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Re: Best Cinematography 1994

Postby Sabin » Wed Apr 11, 2018 11:31 am

Precious Doll wrote
So glad Pulp Fiction didn't get a nomination. I haven't watched the film since it's cinema release but there was nothing visually impressive about it as I recall.

I can't imagine it was ever in the conversation seriously, although it's curious for me to learn it actually was nominated for a BAFTA for Best Cinematography. When I was a teenager, I remember loving Pulp Fiction but thinking that it looked "weird." Watched today, it's a product of its time. It actually has a nice LA look to it.

But I would imagine that the likeliest nominees on Oscar morning would have included Ed Wood, Forrest Gump, Interview with the Vampire, Legends of the Fall, and The Shawshank Redemption. I would never have included ASC nominees Love Affair or Wyatt Earp...but there ya go.

EDITED.
Last edited by Sabin on Wed Apr 11, 2018 3:05 pm, edited 2 times in total.
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Re: Best Cinematography 1994

Postby Precious Doll » Wed Apr 11, 2018 3:18 am

Piotr Sobocinski's work on Three Colours: Red is so far ahead of the other nominees. I re-watched the Three Colours trilogy in March last year and Blue and particularly Red hold up so well in every respect. And visually are as impressive on my TV screen on Blu Ray as they were at the cinema over 20 years earlier. White wasn't in their league back in 1993/94 and that hasn't changed I'm afraid.

The other four are standard Hollywood stuff, though The Shawshank Redemption is the most worthy of the four. Despite a relative weak year there were some pretty impressive omissions in this category, though some may not have been eligible until 1995: Heavenly Creatures, Queen Margot, Chungking Express (to think the Academy has never nominated Christopher Doyle - shame on them), Ed Wood & To Love.

So glad Pulp Fiction didn't get a nomination. I haven't watched the film since it's cinema release but there was nothing visually impressive about it as I recall.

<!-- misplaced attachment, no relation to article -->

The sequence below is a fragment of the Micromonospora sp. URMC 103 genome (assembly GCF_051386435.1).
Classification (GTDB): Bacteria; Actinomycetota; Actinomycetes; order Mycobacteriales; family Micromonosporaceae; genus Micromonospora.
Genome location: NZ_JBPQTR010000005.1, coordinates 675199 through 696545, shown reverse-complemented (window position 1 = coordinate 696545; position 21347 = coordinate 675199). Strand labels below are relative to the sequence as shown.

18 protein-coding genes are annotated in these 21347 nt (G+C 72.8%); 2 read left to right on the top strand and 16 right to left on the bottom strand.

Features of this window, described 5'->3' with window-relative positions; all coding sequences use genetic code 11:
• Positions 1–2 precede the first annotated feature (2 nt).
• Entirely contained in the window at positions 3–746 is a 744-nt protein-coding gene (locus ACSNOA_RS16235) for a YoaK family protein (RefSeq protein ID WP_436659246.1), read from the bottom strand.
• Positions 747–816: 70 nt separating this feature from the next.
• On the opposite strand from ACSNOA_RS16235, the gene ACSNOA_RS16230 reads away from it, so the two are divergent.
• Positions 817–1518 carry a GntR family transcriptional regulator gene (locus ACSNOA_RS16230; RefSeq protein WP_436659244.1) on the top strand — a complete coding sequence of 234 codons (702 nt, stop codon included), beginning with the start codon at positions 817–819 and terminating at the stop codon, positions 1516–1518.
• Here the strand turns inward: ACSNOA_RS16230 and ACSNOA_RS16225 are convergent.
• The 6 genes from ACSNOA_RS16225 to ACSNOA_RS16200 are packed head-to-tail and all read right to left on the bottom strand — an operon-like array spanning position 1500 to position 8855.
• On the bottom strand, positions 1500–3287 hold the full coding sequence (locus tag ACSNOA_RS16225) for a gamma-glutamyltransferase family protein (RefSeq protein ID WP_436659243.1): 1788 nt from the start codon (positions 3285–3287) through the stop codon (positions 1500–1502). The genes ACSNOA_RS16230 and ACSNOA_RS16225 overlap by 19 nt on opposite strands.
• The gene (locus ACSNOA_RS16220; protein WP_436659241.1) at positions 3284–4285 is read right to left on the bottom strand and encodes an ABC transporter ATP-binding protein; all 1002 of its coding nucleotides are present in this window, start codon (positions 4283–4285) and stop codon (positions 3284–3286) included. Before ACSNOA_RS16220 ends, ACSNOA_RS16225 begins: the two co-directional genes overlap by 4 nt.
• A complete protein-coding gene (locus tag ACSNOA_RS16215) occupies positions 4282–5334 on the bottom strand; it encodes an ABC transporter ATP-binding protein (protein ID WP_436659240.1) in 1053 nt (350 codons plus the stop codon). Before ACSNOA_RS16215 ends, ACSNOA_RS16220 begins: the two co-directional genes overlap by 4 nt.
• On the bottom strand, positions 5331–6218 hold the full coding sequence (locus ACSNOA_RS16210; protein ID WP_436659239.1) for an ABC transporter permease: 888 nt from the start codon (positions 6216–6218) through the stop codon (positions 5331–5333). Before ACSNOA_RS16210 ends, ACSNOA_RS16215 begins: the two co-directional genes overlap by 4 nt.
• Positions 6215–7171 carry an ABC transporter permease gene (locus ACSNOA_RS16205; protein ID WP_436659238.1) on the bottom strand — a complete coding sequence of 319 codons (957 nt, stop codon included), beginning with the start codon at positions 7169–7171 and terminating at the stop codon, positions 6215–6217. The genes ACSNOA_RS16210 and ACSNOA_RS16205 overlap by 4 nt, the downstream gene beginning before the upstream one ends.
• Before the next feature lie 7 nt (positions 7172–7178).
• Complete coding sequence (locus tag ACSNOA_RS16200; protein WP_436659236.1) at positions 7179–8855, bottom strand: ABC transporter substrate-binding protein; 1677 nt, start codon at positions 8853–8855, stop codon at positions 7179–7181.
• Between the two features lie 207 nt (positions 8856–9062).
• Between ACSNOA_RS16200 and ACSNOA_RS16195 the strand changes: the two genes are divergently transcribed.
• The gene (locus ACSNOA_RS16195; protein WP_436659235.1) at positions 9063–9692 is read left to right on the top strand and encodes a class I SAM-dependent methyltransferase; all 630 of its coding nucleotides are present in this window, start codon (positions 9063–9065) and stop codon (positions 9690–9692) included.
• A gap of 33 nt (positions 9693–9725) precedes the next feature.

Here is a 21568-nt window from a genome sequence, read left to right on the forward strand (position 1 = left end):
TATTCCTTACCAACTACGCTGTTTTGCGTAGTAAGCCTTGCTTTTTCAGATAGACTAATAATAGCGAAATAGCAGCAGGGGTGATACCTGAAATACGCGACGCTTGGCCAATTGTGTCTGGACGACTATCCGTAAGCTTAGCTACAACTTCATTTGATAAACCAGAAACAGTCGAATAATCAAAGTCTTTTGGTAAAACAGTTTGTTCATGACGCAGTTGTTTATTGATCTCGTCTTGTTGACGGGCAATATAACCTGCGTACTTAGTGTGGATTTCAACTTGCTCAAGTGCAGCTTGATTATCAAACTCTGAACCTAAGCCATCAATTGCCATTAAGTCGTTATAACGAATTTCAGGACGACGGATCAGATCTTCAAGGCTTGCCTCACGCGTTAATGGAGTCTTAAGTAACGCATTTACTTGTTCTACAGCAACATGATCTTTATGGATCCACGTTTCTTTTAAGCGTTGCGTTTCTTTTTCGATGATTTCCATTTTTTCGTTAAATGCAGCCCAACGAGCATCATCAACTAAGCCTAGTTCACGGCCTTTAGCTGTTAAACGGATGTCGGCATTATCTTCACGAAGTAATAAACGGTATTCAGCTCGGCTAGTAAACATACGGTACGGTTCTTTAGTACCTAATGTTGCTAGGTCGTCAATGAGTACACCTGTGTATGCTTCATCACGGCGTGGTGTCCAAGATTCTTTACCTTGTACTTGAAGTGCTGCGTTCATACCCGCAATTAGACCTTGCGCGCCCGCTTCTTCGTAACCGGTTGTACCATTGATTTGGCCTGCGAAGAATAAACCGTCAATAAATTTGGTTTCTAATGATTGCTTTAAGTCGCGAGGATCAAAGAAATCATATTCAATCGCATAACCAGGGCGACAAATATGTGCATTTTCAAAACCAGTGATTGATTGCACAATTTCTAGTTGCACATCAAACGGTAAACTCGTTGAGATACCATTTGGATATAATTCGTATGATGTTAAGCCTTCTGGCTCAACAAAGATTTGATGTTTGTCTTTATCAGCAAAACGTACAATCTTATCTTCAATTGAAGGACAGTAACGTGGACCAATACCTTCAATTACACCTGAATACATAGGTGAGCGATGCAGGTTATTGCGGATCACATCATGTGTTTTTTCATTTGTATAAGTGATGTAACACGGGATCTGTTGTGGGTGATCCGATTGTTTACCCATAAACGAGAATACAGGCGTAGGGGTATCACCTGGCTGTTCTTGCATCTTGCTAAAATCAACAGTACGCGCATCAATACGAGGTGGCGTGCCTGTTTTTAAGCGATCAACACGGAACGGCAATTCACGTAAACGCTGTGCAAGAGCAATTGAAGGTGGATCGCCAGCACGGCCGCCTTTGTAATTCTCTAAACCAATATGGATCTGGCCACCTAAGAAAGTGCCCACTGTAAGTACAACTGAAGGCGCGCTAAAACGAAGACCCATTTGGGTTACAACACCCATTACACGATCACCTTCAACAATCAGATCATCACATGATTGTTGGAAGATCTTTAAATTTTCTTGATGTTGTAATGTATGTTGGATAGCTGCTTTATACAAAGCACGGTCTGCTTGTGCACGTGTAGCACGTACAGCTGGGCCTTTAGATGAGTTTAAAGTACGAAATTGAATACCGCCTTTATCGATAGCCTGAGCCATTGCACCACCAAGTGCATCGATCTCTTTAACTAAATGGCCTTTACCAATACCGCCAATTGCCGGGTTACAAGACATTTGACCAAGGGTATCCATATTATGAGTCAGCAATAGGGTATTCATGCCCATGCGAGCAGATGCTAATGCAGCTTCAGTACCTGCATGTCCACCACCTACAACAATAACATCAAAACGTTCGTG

Last edited by Precious Doll on Thu Apr 12, 2018 8:58 am, edited 1 time in total.
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Re: Best Cinematography 1994

Postby Sabin » Wed Apr 11, 2018 1:31 am

Yes, the Oscar should go to Red. It's worth noting that in "The Year of Gump," the Academy did a pretty good job of rectifying committee errors by giving Hoop Dreams a Film Editing nomination and three nominations to the ineligible Red.

Forrest Gump's defeat in this category makes less and less sense with every passing year. These days, a victory for state of the art visual effects goes hand in hand with a victory for cinematography. For example: Inception, Hugo, Life of Pi, and Gravity. But it almost never means a victory for Best Picture. I wasn't cognizant for the Oscar conversation in '94/'95, but I'd have to imagine some kind of sweep was anticipated. I certainly would have predicted a win in in this category. The Academy was correct to pass over Don Burgess' work, but it still baffles me.

I can't get behind serious consideration for Legends of the Fall because the film is such a melodramatic turd, but it's a great-looking film and certainly the more deserving of John Toll's back to back victories. This is largely due to the fact that so much of Braveheart has aged poorly (which we will talk about next year/week).

I don't think Roger Deakins' work on The Shawshank Redemption is quite getting its due here. For a talky prison drama, it has such a powerful atmosphere. Contrast the mood of The Shawshank Redemption with that of The Green Mile. It's not on par with his work with The Coen Bros. There may not be a "wow" visual but there is a consistent sense of "whoa." I prefer Red for the win, but I wouldn't begrudge Deakins breaking the curse right out of the gate with this one.
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Re: Best Cinematography 1994

Postby The Original BJ » Tue Apr 10, 2018 11:13 am

The most outrageous exclusion is Ed Wood, which had all three critics prizes in its pocket, and still couldn’t overcome Oscar's resistance to black-and-white. I would also advocate for Heavenly Creatures, a film full of visual imagination.

I can’t say I rate this a spectacular lineup -- I don’t even hesitate for a second about which nominee to choose here.

The problem with Wyatt Earp is that, beyond one legendary incident, he just wasn’t an interesting enough historical figure to justify a three and a half hour movie, particularly given how often this ground has been covered throughout film history. I wouldn’t say the film is badly shot or anything -- it’s a handsome enough western -- but it’s a fairly pointless nomination for a dull movie.